I have a cancer on my body…not my soul.

There has been much to write about since I last bored you with scribbled thoughts from inside my head. The reasons for the long pause are many, chemo-brain, anemia, feeling like shit, uninspired, and a general malaise. Chemo-brain is a phenomenon grabbed onto to by cancer treatment patients like the last cold beer in the bottom of the cooler. (Stole that metaphor from PG) Chemo-brain manifests itself like a fog rolling into San Francisco Bay, clogging up daily thought processes, causing explanations of treatment options, side effects, and other doctor instructions to wiz by my ears like the wind in the Columbia River Gorge. (That’s a Dr. Mike metaphor) This is why it is critical there be a backup in every meeting where complicated information is communicated. Thankfully I have the best backup of all humankind. She is about 5’3”, beautiful, smart…I met her at that place I wrote about earlier. It is common for us both to listen to the exact same thing spoken by Marissa or Dr. B. and come away with completely different understandings of what was said. As is always the case, her interpretation is the more accurate one.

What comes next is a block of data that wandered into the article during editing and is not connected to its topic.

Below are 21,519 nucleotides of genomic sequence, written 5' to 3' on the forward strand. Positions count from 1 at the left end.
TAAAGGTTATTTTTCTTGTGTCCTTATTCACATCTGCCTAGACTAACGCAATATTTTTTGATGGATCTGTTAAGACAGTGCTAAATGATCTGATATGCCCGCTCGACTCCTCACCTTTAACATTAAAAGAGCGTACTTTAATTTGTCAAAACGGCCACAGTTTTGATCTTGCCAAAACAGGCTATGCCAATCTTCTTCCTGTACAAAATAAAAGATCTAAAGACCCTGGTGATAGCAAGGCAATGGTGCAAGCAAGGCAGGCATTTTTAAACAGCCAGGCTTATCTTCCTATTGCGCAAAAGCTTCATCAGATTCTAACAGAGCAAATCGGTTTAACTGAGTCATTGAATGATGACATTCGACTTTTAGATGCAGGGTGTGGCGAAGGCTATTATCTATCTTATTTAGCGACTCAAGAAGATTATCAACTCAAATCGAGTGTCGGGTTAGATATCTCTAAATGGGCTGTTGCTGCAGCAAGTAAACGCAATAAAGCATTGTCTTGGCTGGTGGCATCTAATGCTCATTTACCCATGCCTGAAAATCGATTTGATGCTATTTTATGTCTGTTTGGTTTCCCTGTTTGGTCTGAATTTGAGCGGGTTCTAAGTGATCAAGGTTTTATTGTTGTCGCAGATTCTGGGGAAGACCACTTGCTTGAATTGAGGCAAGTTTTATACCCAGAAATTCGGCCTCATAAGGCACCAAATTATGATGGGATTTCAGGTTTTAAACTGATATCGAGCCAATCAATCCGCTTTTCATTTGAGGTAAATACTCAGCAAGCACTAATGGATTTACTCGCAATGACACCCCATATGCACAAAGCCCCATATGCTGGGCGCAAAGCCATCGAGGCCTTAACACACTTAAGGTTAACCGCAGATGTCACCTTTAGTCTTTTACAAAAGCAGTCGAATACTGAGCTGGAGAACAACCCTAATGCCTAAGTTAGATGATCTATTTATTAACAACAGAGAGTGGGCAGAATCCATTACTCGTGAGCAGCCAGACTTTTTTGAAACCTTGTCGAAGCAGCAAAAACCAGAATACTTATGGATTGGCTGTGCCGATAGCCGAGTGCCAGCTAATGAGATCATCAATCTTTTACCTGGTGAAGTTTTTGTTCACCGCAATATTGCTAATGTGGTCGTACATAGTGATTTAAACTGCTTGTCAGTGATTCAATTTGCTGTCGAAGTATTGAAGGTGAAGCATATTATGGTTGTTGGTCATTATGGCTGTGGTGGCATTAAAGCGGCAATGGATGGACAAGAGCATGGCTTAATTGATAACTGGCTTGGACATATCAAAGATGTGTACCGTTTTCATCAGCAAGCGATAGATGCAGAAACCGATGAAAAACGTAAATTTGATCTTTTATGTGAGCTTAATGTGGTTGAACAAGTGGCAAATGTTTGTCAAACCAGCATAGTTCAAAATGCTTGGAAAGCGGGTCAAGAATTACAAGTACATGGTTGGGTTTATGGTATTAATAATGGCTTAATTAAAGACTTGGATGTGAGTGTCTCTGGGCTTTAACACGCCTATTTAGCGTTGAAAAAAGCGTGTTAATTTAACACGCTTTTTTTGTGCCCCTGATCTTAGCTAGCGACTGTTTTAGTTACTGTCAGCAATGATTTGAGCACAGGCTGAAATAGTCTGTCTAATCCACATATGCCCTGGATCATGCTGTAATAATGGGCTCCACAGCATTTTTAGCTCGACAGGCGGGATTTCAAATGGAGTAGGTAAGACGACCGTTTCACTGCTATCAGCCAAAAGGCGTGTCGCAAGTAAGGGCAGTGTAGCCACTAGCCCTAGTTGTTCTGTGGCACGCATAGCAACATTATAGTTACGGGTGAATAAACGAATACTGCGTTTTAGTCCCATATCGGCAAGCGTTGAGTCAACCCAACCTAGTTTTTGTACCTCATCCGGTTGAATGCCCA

While chemo-brain is a vague concept, anemia is a measurable one. The chemo regimen administered suppresses bone marrow production of red blood cells. Normal hemoglobin has a numeric value of 14 grams per deciliter, during session 4, 5, & 6, my hemoglobin levels hovered around 8.0. Often it was explained that I might have a transfusion of whole blood if it fell into the “7” range. After session #6 that’s what happened, I was given a pint of whole blood, the universal type, “O”, although I have a much rarer blood type. After about a week, the energy levels returned, I felt much better. And felt that I wanted to write…so here we are.